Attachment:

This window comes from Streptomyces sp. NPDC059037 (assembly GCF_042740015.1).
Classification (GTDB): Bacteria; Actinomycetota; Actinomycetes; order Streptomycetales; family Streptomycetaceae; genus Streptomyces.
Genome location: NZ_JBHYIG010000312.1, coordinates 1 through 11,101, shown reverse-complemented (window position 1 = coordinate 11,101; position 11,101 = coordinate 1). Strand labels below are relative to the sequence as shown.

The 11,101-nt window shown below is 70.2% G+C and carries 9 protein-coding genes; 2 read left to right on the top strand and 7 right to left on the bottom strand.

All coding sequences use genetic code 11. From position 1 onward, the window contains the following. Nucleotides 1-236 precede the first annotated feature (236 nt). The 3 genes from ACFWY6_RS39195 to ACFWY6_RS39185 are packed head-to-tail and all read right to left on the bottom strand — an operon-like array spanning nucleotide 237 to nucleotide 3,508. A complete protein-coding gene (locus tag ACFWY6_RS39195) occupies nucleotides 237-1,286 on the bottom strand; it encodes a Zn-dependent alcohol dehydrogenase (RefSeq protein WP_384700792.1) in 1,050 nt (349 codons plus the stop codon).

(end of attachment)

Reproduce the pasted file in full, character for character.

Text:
This window comes from Streptomyces sp. NPDC059037 (assembly GCF_042740015.1).
Classification (GTDB): Bacteria; Actinomycetota; Actinomycetes; order Streptomycetales; family Streptomycetaceae; genus Streptomyces.
Genome location: NZ_JBHYIG010000312.1, coordinates 1 through 11,101, shown reverse-complemented (window position 1 = coordinate 11,101; position 11,101 = coordinate 1). Strand labels below are relative to the sequence as shown.

The 11,101-nt window shown below is 70.2% G+C and carries 9 protein-coding genes; 2 read left to right on the top strand and 7 right to left on the bottom strand.

All coding sequences use genetic code 11. From position 1 onward, the window contains the following. Nucleotides 1-236 precede the first annotated feature (236 nt). The 3 genes from ACFWY6_RS39195 to ACFWY6_RS39185 are packed head-to-tail and all read right to left on the bottom strand — an operon-like array spanning nucleotide 237 to nucleotide 3,508. A complete protein-coding gene (locus tag ACFWY6_RS39195) occupies nucleotides 237-1,286 on the bottom strand; it encodes a Zn-dependent alcohol dehydrogenase (RefSeq protein WP_384700792.1) in 1,050 nt (349 codons plus the stop codon).